Shlichah: Artist, mom and Israeli, Keren and her family are here for you | Wisconsin Jewish Chronicle

Shlichah: Artist, mom and Israeli, Keren and her family are here for you


MILWAUKEE – She’s outdoorsy, with a love of art and a career in Israeli galleries, and her family lineage is so cemented to Israel, she comes to Wisconsin representing her country with an unbridled passion.

“We need to create strong connections because we are different, but we are one people,” said Keren Weisshaus, the new community shlichah. “We need to figure out how we can be different together.”

As the local shlichah, the Israeli will live and work in the Milwaukee area for at least two years. Brought here by the Milwaukee Jewish Federation and the Jewish Agency for Israel, Weisshaus, 42, arrived in August with her husband, two kids, a cat and a 19-year-old dog.

Weisshaus and her family came with an open heart and a desire to learn, she said, noting that she’s not a politician or a Jewish professional.

She said she brings “more a view of the Israeli cultural scene, what’s going on in the art world and film. Because I come more from the culture side of things.”

Art galleries

From left to right, son Erez and daughter Stav are with parents Keren Weisshaus, the new community shlichah, and her husband Oori Weisshaus. Photo by Barb Budish.

She has studied design, sculpted and taught sculpture to kids. For the last eight years, she worked as a curator for two art galleries owned by one of Israel’s largest municipalities, Rishon LeZion.

Even though she feels she’s anything but a politician, she engaged with issues at the galleries through art. “We used art as a platform to talk about all sorts of topics about Israeli identity and Israeli issues,” she said.

Refugees have been streaming into Israel from Africa and public comments on Facebook have turned intolerant, she said. So one of her galleries, Banim gallery at Rishon LeZion, put on an exhibition of videos of a woman posing as a black immigrant.  The woman got into character to challenge museumgoers to question how refugees are viewed in Israeli society.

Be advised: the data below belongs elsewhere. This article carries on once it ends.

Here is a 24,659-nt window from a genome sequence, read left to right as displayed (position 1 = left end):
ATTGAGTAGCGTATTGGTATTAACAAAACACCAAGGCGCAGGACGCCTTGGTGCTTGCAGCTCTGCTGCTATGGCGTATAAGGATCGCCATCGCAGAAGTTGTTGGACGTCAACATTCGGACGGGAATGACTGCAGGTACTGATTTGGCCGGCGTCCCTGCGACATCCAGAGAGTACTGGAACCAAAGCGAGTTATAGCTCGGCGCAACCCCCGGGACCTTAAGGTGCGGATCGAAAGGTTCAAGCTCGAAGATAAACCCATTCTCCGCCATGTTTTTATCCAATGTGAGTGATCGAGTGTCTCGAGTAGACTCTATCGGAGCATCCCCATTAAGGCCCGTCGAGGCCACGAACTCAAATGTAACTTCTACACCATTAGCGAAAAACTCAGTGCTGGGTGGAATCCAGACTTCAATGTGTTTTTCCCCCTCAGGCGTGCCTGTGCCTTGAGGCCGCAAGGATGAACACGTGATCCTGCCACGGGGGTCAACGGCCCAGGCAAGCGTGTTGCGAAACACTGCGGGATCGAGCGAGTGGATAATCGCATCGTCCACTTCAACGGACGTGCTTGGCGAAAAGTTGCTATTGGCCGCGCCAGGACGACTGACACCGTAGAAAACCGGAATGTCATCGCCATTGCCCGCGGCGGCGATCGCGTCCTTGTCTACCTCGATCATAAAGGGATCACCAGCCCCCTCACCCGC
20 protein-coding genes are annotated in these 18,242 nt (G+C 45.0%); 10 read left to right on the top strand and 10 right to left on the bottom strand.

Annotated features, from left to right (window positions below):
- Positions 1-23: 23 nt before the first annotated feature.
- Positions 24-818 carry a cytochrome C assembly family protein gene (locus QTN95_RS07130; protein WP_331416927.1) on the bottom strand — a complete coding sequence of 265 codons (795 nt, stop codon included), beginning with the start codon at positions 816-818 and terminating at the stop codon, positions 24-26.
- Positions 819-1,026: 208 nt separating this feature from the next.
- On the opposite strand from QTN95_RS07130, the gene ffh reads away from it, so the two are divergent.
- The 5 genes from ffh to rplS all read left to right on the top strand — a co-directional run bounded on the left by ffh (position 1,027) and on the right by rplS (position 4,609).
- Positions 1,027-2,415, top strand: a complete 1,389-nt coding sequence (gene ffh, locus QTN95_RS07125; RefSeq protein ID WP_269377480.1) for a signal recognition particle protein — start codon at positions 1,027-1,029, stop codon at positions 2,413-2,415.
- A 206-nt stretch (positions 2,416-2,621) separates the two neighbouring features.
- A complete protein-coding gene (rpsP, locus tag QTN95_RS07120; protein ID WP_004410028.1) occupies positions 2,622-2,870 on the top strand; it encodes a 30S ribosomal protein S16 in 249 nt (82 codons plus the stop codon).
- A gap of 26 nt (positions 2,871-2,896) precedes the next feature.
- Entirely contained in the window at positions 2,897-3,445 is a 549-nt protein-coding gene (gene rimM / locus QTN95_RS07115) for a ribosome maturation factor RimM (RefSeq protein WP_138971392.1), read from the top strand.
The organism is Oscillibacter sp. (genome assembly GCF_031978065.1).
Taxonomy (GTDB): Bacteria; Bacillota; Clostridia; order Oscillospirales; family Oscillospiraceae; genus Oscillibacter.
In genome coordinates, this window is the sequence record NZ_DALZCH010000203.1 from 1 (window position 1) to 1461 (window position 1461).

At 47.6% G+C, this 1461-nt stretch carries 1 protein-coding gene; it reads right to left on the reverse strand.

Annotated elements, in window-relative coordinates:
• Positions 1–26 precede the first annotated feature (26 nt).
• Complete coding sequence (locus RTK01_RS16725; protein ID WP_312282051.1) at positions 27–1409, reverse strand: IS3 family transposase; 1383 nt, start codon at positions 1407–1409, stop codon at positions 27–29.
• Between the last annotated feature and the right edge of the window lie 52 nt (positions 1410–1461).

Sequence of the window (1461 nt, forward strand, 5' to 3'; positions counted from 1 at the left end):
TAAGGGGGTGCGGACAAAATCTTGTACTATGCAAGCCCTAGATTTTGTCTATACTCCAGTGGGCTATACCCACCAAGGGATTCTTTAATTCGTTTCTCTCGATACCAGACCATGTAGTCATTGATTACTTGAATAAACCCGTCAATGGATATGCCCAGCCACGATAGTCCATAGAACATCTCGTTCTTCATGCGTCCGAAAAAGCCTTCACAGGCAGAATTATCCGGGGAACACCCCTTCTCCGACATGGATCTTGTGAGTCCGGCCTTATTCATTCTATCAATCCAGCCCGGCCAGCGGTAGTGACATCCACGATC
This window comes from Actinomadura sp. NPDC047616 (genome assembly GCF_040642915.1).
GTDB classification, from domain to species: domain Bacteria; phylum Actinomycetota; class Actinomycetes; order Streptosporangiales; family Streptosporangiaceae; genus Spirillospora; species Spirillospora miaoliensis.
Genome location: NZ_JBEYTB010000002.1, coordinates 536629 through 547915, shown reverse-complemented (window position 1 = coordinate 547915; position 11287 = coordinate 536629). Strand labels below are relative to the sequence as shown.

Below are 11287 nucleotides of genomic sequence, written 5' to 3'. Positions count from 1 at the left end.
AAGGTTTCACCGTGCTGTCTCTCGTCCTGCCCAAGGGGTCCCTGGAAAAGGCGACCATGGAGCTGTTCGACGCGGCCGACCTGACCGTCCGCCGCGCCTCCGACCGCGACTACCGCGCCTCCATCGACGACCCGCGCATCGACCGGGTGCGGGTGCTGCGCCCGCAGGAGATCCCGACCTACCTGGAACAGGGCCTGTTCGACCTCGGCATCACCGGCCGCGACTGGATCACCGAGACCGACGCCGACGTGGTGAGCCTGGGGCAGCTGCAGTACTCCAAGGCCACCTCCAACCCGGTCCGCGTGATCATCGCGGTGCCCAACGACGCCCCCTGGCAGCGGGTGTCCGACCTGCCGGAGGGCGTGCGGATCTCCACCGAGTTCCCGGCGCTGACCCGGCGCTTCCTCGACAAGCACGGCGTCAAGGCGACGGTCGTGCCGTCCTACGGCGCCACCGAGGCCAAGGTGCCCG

In general, the Banim gallery has dealt with difficult subjects of Israeli society.

“It was making them look at themselves in the mirror. Is that who I am?” she asked rhetorically. “Why am I blaming people for not receiving Jewish refugees when I am not doing the same now?”

Another exhibition had photos shot by a mother whose son was killed in the Israel Defense Forces. The photos were of gravesites the day after all the pomp and circumstance of Yom Hazikaron, the Israeli Memorial Day.

“We brought a lot of kids to see that show,” she said.

This was an amazing thing about the Banim gallery in particular, she said. “We had the courage to go into our most painful issues.”

Family history

Weisshaus’ family in Israel goes back eight generations on her father’s side, to the mid-1800s.  “They were religious. They weren’t Zionists. They just came to the holy land,” she said.

Her mother worked as a secretary for the government and at one point she was tasked with typing up founding Prime Minister David Ben Gurion’s memoirs. Before that, she was smuggling items in her purse between officials of the Haganah, the predecessor to the Israel Defense Forces.

Her father was in the War for Independence, having not mentioned that he was 16 so that the Haganah would take him.

Mom the Haganah courier, Tziporah Back, still lives today in Israel with dad, Chaim Back, the young Haganah warrior. Both are now 87.

To this day, Tziporah tells her daughter Keren, “You don’t know what it’s like to grow up in a world with no state of Israel.”

“So that’s the story I grew with,” Keren said. “That’s what I heard at home.”

Her role

The community shlichah educates and engages our community in ongoing conversations about Israel, according to Rabbi Hannah Greenstein, vice president of outreach, Israel and overseas. She gives us the opportunity to get to know Israel through Israel’s people.

“Get to know her and her family by inviting her to coffee or have them to your house or your organization’s programming,” Greenstein said.The community shlichah is a gift from Federation to the community so that people in Milwaukee can connect to Israel.”

Weisshaus and her family have already attended events and visited some Milwaukee sites. She said she offers “my deepest gratitude to the Jewish community in Milwaukee for showing us such a generous and warm welcome.”

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How to meet a Weisshaus

Keren Weisshaus, the new community shlichah, moved to the Milwaukee area from Israel for an extended stay. She’s here with her husband and their two children, to help connect you to Israel.

“I want to invite the community to feel free to approach us,” she said. “They can do it the Israeli way. Just come over.”

If you see a Weisshaus and you need an easy conversation starter, here’s a quick field guide:

Husband Oori, 43, holds a doctoral degree and is a plant geneticist. He’ll continue to work from home for an Israeli company while in town. He likes mountain biking and he plans to buy a bike and take it around Wisconsin.

Daughter Stav, 11. “She’s really an artist in her soul,” Keren said. Her name means autumn. She likes three Ds:  Drawing, dance and drama.

Son Erez, 8. Stav’s brother will be attending Milwaukee Jewish Day School in Whitefish Bay with her. He’s into Pokémon and computer games.

Grappa the dog, 19, is named after an Italian drink. The Weisshaus adults love Italy and speak some Italian. Poor, old Grappa had a long flight but she “came out of the cage jumping around,” Keren said. Grappa is a “tough cookie.”

Phobia the cat, 15. Phobia scampers under a bed and won’t leave. We asked, what’s she scared of? Answer: “Everything.”